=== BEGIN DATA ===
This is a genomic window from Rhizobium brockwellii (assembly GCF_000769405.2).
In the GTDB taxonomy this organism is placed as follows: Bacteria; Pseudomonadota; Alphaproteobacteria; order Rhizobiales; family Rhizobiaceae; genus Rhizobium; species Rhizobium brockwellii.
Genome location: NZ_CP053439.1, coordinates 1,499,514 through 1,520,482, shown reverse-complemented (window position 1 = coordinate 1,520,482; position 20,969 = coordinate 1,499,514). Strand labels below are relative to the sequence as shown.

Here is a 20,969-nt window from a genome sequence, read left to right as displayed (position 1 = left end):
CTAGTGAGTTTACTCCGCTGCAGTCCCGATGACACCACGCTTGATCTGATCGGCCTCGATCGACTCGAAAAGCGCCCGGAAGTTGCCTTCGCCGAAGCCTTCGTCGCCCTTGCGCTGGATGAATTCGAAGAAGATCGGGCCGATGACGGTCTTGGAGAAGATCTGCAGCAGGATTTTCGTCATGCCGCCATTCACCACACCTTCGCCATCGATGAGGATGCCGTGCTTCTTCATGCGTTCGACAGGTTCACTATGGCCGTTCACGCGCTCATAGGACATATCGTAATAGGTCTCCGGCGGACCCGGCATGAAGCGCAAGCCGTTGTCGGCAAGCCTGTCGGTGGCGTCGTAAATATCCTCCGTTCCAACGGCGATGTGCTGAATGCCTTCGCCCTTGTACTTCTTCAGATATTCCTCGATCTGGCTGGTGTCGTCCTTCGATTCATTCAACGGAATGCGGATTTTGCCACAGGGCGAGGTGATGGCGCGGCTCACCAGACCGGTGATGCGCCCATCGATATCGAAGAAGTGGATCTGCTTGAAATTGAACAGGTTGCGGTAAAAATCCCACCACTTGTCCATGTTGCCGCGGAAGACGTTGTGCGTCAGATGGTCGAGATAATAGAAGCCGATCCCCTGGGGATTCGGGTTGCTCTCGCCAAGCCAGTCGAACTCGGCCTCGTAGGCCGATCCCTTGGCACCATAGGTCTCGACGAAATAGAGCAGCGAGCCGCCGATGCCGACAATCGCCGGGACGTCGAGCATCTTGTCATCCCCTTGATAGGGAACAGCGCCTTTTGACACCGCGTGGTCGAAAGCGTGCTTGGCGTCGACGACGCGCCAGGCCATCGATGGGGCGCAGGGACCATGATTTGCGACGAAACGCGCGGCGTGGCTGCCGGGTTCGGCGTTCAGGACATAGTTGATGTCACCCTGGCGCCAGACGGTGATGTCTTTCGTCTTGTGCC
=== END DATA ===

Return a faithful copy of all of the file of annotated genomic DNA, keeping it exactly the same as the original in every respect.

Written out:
This is a genomic window from Rhizobium brockwellii (assembly GCF_000769405.2).
In the GTDB taxonomy this organism is placed as follows: Bacteria; Pseudomonadota; Alphaproteobacteria; order Rhizobiales; family Rhizobiaceae; genus Rhizobium; species Rhizobium brockwellii.
Genome location: NZ_CP053439.1, coordinates 1,499,514 through 1,520,482, shown reverse-complemented (window position 1 = coordinate 1,520,482; position 20,969 = coordinate 1,499,514). Strand labels below are relative to the sequence as shown.

Here is a 20,969-nt window from a genome sequence, read left to right as displayed (position 1 = left end):
CTAGTGAGTTTACTCCGCTGCAGTCCCGATGACACCACGCTTGATCTGATCGGCCTCGATCGACTCGAAAAGCGCCCGGAAGTTGCCTTCGCCGAAGCCTTCGTCGCCCTTGCGCTGGATGAATTCGAAGAAGATCGGGCCGATGACGGTCTTGGAGAAGATCTGCAGCAGGATTTTCGTCATGCCGCCATTCACCACACCTTCGCCATCGATGAGGATGCCGTGCTTCTTCATGCGTTCGACAGGTTCACTATGGCCGTTCACGCGCTCATAGGACATATCGTAATAGGTCTCCGGCGGACCCGGCATGAAGCGCAAGCCGTTGTCGGCAAGCCTGTCGGTGGCGTCGTAAATATCCTCCGTTCCAACGGCGATGTGCTGAATGCCTTCGCCCTTGTACTTCTTCAGATATTCCTCGATCTGGCTGGTGTCGTCCTTCGATTCATTCAACGGAATGCGGATTTTGCCACAGGGCGAGGTGATGGCGCGGCTCACCAGACCGGTGATGCGCCCATCGATATCGAAGAAGTGGATCTGCTTGAAATTGAACAGGTTGCGGTAAAAATCCCACCACTTGTCCATGTTGCCGCGGAAGACGTTGTGCGTCAGATGGTCGAGATAATAGAAGCCGATCCCCTGGGGATTCGGGTTGCTCTCGCCAAGCCAGTCGAACTCGGCCTCGTAGGCCGATCCCTTGGCACCATAGGTCTCGACGAAATAGAGCAGCGAGCCGCCGATGCCGACAATCGCCGGGACGTCGAGCATCTTGTCATCCCCTTGATAGGGAACAGCGCCTTTTGACACCGCGTGGTCGAAAGCGTGCTTGGCGTCGACGACGCGCCAGGCCATCGATGGGGCGCAGGGACCATGATTTGCGACGAAACGCGCGGCGTGGCTGCCGGGTTCGGCGTTCAGGACATAGTTGATGTCACCCTGGCGCCAGACGGTGATGTCTTTCGTCTTGTGCC